When the air was cleared about the Pakistani team going ahead to play a one-dayer in Ahmedabad and when it became clear that Chennai would not be on the venue menu, the strength of the sigh of relief heaved by the TV journalists here was enough to power a largish village. Cricket's cool.... its great... its fun... but only if you're a fan. Because get close to the game, especially as a journalist and it starts to smell really bad. I speak of course only of Indian cricket. I haven't covered cricket abroad. The administrative side of the game (ie. the various boards and the various busybodies in them) is unprofessional, unfriendly and their decisions sometimes, downright ridiculous. The machinations of the Board of course, have been laid bare by the television rights controversy but heres another example that bolsters the earlier thought.
I arrived at the Chepauk stadium during the India-Australia test match in '04 only to find that despite my pass they wouldnt let me in. The TNCA (Tamil Nadu cricket association) had received an e-mail from some BCCI babu in Delhi saying 'Do not allow NDTV and Star News into the stadium'. Providing a reason as part of the mail was obviously considered a waste of time.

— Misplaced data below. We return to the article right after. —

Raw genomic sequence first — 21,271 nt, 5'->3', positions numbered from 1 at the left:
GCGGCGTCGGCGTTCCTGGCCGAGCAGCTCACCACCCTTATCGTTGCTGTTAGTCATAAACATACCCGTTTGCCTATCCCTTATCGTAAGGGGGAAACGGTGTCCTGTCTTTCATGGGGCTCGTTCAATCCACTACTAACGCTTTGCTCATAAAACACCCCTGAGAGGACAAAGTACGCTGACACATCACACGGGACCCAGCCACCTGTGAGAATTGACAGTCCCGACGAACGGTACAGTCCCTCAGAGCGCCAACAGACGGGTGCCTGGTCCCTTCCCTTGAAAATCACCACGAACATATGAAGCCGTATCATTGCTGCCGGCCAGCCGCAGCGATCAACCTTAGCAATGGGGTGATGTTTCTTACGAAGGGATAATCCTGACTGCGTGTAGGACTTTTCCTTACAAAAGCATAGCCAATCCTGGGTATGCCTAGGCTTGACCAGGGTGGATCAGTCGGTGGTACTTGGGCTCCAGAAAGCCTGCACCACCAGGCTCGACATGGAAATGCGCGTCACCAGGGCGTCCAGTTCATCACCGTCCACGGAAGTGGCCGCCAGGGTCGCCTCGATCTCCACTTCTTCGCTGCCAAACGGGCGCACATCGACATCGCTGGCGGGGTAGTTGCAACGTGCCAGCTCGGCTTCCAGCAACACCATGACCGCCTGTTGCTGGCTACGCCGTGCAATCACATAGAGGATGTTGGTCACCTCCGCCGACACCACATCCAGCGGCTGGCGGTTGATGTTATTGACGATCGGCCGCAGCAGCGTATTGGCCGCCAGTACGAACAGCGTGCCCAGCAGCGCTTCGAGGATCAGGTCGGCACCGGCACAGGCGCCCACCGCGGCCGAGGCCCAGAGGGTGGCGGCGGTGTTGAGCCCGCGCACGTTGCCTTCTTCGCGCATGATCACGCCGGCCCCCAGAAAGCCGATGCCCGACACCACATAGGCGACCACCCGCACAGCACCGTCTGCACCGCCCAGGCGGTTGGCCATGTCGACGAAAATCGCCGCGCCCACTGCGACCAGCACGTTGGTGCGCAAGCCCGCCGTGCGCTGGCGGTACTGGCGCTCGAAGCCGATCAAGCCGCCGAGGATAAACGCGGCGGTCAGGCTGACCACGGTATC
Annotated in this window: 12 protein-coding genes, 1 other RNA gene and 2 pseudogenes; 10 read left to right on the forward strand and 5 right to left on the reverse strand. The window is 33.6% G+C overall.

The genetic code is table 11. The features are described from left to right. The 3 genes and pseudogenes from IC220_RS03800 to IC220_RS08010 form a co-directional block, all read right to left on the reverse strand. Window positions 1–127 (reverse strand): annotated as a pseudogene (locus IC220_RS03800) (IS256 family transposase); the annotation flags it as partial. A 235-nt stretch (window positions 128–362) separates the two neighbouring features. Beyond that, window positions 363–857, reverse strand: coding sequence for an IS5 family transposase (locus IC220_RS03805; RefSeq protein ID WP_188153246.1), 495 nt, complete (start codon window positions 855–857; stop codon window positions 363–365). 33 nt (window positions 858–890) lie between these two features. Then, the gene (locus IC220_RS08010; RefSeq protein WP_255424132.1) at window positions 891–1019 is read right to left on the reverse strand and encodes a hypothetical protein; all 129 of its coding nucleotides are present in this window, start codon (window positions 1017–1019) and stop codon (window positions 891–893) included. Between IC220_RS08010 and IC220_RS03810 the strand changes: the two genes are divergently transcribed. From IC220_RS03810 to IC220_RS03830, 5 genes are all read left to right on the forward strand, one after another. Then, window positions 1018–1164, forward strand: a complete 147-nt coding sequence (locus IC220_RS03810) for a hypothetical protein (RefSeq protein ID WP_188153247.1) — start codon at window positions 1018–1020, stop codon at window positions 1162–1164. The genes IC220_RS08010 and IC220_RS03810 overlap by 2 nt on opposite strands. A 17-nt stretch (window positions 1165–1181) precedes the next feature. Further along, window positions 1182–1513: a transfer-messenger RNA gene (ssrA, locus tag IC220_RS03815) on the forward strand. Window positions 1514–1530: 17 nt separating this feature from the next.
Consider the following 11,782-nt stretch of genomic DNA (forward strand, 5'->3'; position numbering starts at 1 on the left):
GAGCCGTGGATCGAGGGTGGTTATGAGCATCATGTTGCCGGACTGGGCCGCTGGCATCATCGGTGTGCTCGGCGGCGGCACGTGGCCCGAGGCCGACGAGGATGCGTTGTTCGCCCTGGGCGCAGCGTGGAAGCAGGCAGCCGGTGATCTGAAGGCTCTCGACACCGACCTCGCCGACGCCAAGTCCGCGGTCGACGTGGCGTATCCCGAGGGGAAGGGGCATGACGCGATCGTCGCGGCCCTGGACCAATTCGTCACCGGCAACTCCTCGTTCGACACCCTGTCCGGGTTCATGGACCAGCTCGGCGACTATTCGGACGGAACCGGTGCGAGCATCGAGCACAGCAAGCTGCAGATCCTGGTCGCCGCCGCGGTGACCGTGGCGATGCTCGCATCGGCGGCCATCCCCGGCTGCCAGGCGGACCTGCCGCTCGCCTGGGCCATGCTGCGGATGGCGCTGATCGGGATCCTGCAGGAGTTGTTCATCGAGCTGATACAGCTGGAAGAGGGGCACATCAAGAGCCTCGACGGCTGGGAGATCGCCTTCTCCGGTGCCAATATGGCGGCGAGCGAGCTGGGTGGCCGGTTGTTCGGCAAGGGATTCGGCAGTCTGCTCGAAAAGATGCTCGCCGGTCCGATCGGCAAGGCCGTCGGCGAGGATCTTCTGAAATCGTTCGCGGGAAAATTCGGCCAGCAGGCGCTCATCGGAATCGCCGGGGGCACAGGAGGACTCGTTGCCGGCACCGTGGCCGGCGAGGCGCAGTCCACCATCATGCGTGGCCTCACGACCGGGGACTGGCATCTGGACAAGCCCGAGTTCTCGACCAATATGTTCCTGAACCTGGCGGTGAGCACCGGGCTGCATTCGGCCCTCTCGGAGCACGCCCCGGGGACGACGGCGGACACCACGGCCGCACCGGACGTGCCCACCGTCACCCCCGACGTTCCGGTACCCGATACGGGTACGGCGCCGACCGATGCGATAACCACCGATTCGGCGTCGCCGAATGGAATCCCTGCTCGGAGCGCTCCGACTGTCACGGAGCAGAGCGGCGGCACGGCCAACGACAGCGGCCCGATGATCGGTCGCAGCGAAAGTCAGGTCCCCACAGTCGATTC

The next step was to call my office in Delhi to tell them about this warm reception. They in turn called the BCCI and flexed some journalistic muscle. The ban stood cancelled. You cant keep the channels with the eyeballs out and expect everything to be right with the world. To date I dont know what inspired the mail. The growth of cricket in the sub-continent shares a deep relationship with the growth of television, and media relations is a huge big deal although as a concept the Board knows that. But in India, what the Board also knows is that you can treat the media like shit, and they'll still come back. Not because they want to, but because they have to. Not because various editors like to have their reporters insulted and humiliated but because the cricket nut with war paint dictates it. So the Board which is supposed to be the 'promoter' of cricket doesn't need media relations. I hope the picture is becoming clearer...
Whenever I read an article or a quote about how most sports in India are floundering because of the heavy accent on cricket, it doesnt sound like an old crib to me. It's true and with overuse has become a cliche. So i really hope that Sania Mirza lifts tennis to a mass sport and other sports throw up their enduring heroines and heroes, because if for nothing else and although in a small dose, i've had enough of covering cricket.